What once had to be laboriously coded by hand in content analyses, Gregor Wiedemann does in a fraction of the time. Together with his team, he is developing procedures that filter complex semantic structures in the form of arguments out of huge bodies of text.
This technique is called argument mining. It is helpful when you want to pick out very specific parts of large amounts of text, as we encounter online, in order to carry out a further qualitative analysis, for example.
Gregor Wiedemann has already used this method to examine the debate on nuclear energy in the online articles of the British Guardian. Currently, he and his team are extracting arguments from online debates on minimum wages and the legalisation of marijuana.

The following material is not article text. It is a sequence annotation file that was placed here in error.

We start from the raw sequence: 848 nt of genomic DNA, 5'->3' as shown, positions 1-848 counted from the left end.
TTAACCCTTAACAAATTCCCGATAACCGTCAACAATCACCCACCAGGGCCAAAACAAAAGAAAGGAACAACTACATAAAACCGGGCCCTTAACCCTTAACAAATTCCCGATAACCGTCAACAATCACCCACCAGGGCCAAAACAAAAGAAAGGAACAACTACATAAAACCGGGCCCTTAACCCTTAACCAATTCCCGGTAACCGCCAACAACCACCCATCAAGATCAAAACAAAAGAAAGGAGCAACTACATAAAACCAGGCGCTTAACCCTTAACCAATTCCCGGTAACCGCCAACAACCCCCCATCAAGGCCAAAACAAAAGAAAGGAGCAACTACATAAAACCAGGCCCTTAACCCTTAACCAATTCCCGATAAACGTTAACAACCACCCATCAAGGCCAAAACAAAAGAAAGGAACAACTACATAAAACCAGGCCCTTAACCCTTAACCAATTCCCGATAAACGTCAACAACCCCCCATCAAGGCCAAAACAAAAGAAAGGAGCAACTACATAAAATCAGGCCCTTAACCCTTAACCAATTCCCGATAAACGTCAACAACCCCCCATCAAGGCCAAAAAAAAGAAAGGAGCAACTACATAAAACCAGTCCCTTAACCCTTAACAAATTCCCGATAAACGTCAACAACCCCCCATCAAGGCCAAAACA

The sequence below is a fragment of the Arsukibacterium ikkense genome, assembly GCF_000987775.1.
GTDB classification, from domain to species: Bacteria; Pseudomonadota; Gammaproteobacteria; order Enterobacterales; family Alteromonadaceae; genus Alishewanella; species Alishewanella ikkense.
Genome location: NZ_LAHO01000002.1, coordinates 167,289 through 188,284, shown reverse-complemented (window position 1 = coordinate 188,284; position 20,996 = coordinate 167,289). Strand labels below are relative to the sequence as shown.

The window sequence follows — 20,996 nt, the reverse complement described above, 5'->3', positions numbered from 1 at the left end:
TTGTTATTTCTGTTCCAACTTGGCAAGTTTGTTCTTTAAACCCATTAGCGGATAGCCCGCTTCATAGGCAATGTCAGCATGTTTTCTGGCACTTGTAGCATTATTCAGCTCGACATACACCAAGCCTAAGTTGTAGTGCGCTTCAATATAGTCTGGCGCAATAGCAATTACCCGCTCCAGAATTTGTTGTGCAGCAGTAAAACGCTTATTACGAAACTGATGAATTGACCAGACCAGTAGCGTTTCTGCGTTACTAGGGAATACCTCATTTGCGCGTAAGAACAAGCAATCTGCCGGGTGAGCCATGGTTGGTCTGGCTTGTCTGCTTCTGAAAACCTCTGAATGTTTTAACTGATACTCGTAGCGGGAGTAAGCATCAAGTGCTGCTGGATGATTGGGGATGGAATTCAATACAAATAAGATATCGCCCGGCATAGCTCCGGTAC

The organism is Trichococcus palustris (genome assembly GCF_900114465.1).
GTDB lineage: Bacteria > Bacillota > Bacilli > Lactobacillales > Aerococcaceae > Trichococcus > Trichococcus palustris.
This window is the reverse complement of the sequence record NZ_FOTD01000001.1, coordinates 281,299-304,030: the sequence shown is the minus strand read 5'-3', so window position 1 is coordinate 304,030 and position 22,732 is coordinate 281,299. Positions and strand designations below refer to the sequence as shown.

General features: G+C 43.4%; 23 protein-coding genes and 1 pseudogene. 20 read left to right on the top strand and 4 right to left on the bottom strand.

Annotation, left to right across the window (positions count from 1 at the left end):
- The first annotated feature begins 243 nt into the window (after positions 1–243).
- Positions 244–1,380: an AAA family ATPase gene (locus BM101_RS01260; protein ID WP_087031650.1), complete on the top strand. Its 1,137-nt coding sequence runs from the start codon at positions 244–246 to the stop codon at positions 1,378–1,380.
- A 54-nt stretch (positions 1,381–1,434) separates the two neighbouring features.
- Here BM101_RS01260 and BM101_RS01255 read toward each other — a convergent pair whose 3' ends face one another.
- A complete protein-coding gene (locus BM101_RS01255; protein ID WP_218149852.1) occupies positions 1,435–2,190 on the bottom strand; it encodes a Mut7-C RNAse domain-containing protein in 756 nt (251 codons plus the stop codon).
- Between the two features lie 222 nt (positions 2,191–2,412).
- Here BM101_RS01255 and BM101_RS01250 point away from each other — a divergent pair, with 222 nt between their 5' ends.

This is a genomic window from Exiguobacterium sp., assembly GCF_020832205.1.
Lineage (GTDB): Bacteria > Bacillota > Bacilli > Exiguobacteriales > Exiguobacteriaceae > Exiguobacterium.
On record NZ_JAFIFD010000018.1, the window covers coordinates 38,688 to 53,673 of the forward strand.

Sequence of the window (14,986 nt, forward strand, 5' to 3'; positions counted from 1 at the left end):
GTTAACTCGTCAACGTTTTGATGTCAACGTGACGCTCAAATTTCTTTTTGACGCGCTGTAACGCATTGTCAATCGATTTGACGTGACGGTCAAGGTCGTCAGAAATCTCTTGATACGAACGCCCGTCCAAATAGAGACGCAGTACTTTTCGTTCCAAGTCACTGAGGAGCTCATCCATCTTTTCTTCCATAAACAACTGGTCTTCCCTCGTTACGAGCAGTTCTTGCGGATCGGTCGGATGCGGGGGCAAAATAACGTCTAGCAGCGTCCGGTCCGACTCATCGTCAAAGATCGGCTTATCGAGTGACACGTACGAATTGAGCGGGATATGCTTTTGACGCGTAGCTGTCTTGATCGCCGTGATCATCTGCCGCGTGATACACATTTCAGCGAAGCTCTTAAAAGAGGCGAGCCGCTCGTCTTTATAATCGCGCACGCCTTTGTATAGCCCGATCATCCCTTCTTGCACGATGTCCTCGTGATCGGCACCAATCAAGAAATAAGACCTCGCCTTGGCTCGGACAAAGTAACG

With ongoing digitalisation, automated content analyses such as argument mining are becoming increasingly necessary, because new texts are constantly being created in the digital space. Not only on social media or on online news portals: many print products are digitising their archives, making them accessible for automated content analysis. Thus, the amount of texts that can be researched is becoming incredibly large.
Gregor Wiedemann does not believe that automated text analysis will ever completely replace human researchers. There will always be a mixture of analogue and automated media research. He does not dare to say in which direction automated analysis procedures will develop. "Five years ago, I could not imagine that what is actually possible today would be possible. That is why I hardly dare to make a prognosis." The development is rapid. It is exciting to see where the road will take us in the future.
HBI project on argument mining
A Framework for Argument Mining and Evaluation (FAME)